Rares J rejected Linfox's argument, stating that there was no inconsistency with the FW Act in the Full Bench's decision, although His Honour noted that such an inconsistency might arise if a private arbitration arrived at an outcome in which one or more employees were worse off: [2013] FCA 659 at [30].

The Court disagreed with the Full Bench's findings, holding that on a proper construction of the Agreement, crib breaks should be paid at the ordinary rate of pay: [2013] FCA 659 at [42]. Nonetheless, Rares J held that Linfox was bound by the Full Bench's decision because:

  1. The statutory scheme under the FW Act provides for disputes arising under enterprise agreements to be settled in private arbitration by the FWC or a third party nominated by the parties to an agreement. Pursuant to that statutory scheme, the Full Bench here acted as a private arbitrator (rather than exercising the tribunal's public law functions under the FW Act), and the function that it exercised was the agreed appellate mechanism under clause 22 of the Agreement: [2013] FCA 659 at [25]-[27].
  2. The Full Bench, acting as a private arbitrator under the Agreement, had the power to decide a question of law and, thereby, bind the parties to its findings in the resolution of a dispute: [2013] FCA 659 at [31].
  3. The parties provided in clause 22 of the Agreement for a dispute resolution procedure that would ensure that they had a mechanism to achieve binding resolutions of their disputes: [2013] FCA 659 at [32].

Rares J observed that, if Linfox's contentions were correct, every decision by a private arbitrator or the Commission would be subjected to intense scrutiny for any error of law in the construction of the subject matter of the parties' dispute: 'Rather than being a dispute resolution procedure, the procedure would be a dispute protraction procedure.' Instead, according to His Honour, the Full Bench had authority under clause 22 of the Agreement to resolve all matters of fact and law: [2013] FCA 659 at [33].


It is evident from the decision in Linfox that the express reference to a right of appeal to the Full Bench in clause 22 of the Agreement was taken to express the intention of the parties that, in addition to a single member of the Commission, the Full Bench had a power of private arbitration in relation to a dispute arising under the Agreement.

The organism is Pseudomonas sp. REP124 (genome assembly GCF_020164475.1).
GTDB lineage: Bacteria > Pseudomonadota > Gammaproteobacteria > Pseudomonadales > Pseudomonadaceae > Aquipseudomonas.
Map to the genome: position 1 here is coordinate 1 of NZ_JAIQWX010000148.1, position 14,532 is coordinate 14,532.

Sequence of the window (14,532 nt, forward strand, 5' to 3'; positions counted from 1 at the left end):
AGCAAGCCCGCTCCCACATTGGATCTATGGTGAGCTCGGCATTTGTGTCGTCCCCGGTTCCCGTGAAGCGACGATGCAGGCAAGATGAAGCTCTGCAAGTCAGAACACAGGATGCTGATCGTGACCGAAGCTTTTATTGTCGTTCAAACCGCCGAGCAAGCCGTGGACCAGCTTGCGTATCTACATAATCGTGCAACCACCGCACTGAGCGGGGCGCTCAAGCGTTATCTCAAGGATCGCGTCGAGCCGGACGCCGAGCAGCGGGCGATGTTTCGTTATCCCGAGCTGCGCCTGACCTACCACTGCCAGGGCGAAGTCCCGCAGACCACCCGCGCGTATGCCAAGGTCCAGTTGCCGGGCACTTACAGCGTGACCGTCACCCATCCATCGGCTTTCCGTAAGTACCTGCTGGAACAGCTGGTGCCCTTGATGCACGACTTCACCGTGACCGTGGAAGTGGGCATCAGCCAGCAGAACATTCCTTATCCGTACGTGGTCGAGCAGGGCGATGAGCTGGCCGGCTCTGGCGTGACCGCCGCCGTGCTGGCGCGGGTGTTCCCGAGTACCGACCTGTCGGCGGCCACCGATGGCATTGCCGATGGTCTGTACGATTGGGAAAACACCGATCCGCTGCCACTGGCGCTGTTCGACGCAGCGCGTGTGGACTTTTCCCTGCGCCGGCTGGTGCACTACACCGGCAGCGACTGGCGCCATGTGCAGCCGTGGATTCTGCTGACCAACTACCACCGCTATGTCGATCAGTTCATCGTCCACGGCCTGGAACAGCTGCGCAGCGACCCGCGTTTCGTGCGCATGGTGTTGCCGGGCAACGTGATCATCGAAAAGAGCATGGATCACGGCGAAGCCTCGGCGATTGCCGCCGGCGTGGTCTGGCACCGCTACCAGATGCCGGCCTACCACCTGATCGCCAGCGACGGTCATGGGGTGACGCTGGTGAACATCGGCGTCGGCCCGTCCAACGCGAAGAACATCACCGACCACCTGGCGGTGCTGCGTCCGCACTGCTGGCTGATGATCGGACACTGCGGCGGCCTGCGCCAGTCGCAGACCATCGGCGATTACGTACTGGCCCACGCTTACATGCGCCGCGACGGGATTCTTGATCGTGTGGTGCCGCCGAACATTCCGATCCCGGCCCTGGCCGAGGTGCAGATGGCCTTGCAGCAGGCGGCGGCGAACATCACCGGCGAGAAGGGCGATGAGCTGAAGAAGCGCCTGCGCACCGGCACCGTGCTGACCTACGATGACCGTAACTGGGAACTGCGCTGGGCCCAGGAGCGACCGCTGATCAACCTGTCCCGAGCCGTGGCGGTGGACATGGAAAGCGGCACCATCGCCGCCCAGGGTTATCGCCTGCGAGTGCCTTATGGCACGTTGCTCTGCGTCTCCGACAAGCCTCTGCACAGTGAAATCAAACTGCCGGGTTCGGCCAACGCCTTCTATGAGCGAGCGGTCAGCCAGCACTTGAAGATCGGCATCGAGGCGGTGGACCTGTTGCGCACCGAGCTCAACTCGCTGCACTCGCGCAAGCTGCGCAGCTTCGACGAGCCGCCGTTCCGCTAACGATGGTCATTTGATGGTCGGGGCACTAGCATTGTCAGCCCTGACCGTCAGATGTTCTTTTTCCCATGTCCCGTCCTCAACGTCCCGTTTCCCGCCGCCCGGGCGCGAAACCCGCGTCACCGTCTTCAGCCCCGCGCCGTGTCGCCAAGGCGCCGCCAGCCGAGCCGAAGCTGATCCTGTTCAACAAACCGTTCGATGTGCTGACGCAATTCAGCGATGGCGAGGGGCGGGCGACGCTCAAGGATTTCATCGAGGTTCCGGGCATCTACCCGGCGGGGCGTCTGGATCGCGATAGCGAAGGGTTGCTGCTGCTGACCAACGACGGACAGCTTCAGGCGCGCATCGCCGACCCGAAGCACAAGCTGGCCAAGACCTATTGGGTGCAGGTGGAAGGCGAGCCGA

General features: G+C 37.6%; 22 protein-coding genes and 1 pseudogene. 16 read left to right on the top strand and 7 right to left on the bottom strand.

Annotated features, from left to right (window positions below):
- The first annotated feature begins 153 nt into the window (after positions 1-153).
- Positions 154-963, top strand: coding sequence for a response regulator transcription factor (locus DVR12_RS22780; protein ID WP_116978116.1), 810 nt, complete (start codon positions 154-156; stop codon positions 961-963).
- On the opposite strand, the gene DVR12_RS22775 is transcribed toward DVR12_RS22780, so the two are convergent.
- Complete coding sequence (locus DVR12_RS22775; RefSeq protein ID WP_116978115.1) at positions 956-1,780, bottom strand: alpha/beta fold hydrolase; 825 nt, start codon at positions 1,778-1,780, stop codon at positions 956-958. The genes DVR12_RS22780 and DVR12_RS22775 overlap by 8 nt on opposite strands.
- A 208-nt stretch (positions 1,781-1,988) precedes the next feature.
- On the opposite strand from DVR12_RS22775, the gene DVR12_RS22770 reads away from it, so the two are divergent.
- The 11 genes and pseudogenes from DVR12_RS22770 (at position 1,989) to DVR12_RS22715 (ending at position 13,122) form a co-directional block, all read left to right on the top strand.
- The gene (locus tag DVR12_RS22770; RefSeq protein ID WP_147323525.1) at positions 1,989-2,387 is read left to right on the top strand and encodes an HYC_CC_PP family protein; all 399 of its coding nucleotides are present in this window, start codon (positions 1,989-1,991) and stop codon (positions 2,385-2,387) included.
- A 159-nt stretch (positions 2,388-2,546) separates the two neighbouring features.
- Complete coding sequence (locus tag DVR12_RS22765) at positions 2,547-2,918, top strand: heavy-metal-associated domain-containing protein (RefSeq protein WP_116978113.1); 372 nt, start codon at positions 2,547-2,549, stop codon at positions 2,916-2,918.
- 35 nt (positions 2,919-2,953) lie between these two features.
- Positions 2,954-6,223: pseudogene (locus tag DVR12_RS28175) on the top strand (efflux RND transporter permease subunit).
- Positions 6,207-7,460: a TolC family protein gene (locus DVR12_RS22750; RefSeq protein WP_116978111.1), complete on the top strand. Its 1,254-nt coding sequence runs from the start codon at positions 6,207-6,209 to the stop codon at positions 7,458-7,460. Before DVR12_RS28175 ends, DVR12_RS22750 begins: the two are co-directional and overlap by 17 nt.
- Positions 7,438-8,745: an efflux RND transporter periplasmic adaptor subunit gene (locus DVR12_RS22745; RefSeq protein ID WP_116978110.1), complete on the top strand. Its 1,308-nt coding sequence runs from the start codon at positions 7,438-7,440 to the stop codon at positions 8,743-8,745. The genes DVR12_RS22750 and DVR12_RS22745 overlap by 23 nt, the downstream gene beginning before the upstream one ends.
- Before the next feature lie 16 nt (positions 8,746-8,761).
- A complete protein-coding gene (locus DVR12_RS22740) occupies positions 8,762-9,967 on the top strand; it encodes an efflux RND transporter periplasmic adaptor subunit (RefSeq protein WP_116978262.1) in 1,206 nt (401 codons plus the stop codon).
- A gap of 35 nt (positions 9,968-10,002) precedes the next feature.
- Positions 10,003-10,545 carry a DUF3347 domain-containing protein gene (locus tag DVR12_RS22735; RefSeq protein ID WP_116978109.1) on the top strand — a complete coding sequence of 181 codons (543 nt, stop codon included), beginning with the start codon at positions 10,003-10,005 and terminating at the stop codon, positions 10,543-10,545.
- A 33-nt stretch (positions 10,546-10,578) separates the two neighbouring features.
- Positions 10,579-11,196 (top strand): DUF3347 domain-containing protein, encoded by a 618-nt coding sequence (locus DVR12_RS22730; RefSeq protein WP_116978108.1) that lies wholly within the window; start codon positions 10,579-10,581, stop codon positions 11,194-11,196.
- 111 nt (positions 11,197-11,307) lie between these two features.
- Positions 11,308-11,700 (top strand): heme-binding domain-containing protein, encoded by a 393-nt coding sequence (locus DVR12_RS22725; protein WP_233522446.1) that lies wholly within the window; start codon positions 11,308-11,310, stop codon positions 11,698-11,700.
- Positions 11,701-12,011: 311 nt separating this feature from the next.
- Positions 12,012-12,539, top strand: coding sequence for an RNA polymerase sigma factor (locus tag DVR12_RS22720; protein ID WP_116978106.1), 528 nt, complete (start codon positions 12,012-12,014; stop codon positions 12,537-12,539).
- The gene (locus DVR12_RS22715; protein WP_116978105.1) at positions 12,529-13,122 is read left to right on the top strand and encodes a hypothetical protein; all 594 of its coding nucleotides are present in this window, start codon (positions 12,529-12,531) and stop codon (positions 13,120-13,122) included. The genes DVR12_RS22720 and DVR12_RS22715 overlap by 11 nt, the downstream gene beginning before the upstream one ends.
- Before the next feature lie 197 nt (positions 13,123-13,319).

In the absence of provision in a dispute resolution procedure for an appeal to a Full Bench, a party to an agreement would need to rely on section 604 of the FW Act to bring an appeal against a decision of a single member made under section 739. However, such an appeal would only lie with the leave of the Full Bench (applying the 'public interest' test for leave to appeal).

If leave to appeal were granted, the appeal would then be conducted by the Full Bench in the exercise of its appellate jurisdiction under section 604 of the FW Act, and not by virtue of the dispute resolution procedure. In that event, the Full Bench's decision in the appeal would be susceptible to judicial review: the reasoning in Linfox would most likely not apply to prevent an application for review of an error made by the Full Bench in determining an appeal under section 604.

The decision in Linfox also highlights the importance of employers giving careful consideration to the wording of a dispute resolution procedure in an agreement – a matter that needs to be addressed when negotiating the agreement with employee bargaining representatives:

  • As outlined above, section 186(6) of the FW Act requires that an enterprise agreement must contain a provision that empowers the Commission or another person to 'settle' disputes.
  • To ensure that a party can seek a review by a court of an erroneous decision of an arbitrator, employers should consider expressly stating that the power of an arbitrator to settle a dispute under the dispute resolution procedure does not preclude a party from seeking such a review.
  • Before doing so, careful thought should be given as to whether leaving open the option of judicial review of an arbitrator's decision is compatible with your organisational objectives. In some instances, it may be in the employer's interests not to make provision for further appeal mechanisms that result in costly, lengthy legal proceedings.

The content of this article is intended to provide a general guide to the subject matter. Specialist advice should be sought about your specific circumstances.